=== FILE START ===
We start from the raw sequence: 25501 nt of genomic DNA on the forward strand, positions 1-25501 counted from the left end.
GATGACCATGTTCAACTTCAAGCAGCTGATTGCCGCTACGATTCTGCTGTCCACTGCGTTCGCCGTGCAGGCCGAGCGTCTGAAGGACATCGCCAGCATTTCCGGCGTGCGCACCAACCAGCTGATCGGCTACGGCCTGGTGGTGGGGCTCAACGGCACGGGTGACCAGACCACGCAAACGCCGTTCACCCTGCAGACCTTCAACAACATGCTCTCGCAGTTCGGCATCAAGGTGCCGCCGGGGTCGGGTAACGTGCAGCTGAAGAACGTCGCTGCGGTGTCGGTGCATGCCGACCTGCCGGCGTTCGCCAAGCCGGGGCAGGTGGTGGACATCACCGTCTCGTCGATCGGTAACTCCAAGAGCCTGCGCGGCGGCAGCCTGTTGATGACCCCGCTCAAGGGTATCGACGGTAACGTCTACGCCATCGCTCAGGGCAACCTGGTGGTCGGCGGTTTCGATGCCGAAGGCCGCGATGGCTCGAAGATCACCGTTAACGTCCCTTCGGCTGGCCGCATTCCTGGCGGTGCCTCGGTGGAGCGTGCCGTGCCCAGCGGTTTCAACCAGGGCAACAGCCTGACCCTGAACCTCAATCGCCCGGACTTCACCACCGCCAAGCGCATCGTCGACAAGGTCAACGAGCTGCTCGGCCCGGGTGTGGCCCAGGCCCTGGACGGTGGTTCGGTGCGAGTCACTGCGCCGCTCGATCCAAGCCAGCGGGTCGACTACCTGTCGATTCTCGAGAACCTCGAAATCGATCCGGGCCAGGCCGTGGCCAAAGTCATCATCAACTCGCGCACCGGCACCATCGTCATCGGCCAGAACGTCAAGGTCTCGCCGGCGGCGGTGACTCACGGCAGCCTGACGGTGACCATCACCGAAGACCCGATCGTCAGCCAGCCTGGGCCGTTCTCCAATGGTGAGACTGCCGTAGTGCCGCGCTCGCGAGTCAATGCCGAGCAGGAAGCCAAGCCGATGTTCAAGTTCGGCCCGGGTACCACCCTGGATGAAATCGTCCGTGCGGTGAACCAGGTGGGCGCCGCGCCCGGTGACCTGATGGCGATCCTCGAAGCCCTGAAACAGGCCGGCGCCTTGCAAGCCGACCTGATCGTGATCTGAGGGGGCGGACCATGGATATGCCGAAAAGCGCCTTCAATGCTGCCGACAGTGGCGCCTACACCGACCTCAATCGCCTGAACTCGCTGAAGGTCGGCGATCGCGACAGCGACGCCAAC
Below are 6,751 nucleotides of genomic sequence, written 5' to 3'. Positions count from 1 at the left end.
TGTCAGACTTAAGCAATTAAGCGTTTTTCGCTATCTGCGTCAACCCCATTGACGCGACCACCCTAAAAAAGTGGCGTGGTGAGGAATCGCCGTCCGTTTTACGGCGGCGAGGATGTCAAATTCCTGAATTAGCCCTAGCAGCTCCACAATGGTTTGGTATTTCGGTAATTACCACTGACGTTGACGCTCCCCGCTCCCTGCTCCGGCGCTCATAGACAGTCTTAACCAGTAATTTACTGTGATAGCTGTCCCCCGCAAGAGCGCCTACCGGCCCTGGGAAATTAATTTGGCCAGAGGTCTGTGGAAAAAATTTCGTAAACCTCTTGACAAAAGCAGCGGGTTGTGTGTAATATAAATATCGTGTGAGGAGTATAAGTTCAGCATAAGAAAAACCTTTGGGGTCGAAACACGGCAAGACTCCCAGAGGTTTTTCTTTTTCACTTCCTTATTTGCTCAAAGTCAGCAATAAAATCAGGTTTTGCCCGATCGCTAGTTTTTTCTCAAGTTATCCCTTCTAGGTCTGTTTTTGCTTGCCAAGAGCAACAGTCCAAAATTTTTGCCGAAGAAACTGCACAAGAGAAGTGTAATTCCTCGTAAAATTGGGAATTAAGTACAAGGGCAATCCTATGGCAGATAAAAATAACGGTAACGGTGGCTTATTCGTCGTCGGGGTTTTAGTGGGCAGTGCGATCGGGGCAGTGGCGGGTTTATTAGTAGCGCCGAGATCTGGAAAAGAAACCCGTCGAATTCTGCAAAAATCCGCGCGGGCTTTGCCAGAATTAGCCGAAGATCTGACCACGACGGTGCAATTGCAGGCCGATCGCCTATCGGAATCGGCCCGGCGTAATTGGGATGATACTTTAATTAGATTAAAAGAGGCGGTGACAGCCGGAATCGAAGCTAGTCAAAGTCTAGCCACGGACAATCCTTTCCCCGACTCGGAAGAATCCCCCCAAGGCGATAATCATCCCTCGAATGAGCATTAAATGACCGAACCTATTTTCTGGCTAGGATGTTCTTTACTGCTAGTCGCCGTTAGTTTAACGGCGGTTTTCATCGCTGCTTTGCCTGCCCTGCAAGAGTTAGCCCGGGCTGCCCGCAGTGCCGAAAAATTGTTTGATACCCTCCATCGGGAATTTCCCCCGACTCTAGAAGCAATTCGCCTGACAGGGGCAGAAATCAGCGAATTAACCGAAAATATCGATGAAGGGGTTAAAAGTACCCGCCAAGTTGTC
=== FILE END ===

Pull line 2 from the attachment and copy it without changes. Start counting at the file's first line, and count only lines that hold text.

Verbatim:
GATGACCATGTTCAACTTCAAGCAGCTGATTGCCGCTACGATTCTGCTGTCCACTGCGTTCGCCGTGCAGGCCGAGCGTCTGAAGGACATCGCCAGCATTTCCGGCGTGCGCACCAACCAGCTGATCGGCTACGGCCTGGTGGTGGGGCTCAACGGCACGGGTGACCAGACCACGCAAACGCCGTTCACCCTGCAGACCTTCAACAACATGCTCTCGCAGTTCGGCATCAAGGTGCCGCCGGGGTCGGGTAACGTGCAGCTGAAGAACGTCGCTGCGGTGTCGGTGCATGCCGACCTGCCGGCGTTCGCCAAGCCGGGGCAGGTGGTGGACATCACCGTCTCGTCGATCGGTAACTCCAAGAGCCTGCGCGGCGGCAGCCTGTTGATGACCCCGCTCAAGGGTATCGACGGTAACGTCTACGCCATCGCTCAGGGCAACCTGGTGGTCGGCGGTTTCGATGCCGAAGGCCGCGATGGCTCGAAGATCACCGTTAACGTCCCTTCGGCTGGCCGCATTCCTGGCGGTGCCTCGGTGGAGCGTGCCGTGCCCAGCGGTTTCAACCAGGGCAACAGCCTGACCCTGAACCTCAATCGCCCGGACTTCACCACCGCCAAGCGCATCGTCGACAAGGTCAACGAGCTGCTCGGCCCGGGTGTGGCCCAGGCCCTGGACGGTGGTTCGGTGCGAGTCACTGCGCCGCTCGATCCAAGCCAGCGGGTCGACTACCTGTCGATTCTCGAGAACCTCGAAATCGATCCGGGCCAGGCCGTGGCCAAAGTCATCATCAACTCGCGCACCGGCACCATCGTCATCGGCCAGAACGTCAAGGTCTCGCCGGCGGCGGTGACTCACGGCAGCCTGACGGTGACCATCACCGAAGACCCGATCGTCAGCCAGCCTGGGCCGTTCTCCAATGGTGAGACTGCCGTAGTGCCGCGCTCGCGAGTCAATGCCGAGCAGGAAGCCAAGCCGATGTTCAAGTTCGGCCCGGGTACCACCCTGGATGAAATCGTCCGTGCGGTGAACCAGGTGGGCGCCGCGCCCGGTGACCTGATGGCGATCCTCGAAGCCCTGAAACAGGCCGGCGCCTTGCAAGCCGACCTGATCGTGATCTGAGGGGGCGGACCATGGATATGCCGAAAAGCGCCTTCAATGCTGCCGACAGTGGCGCCTACACCGACCTCAATCGCCTGAACTCGCTGAAGGTCGGCGATCGCGACAGCGACGCCAAC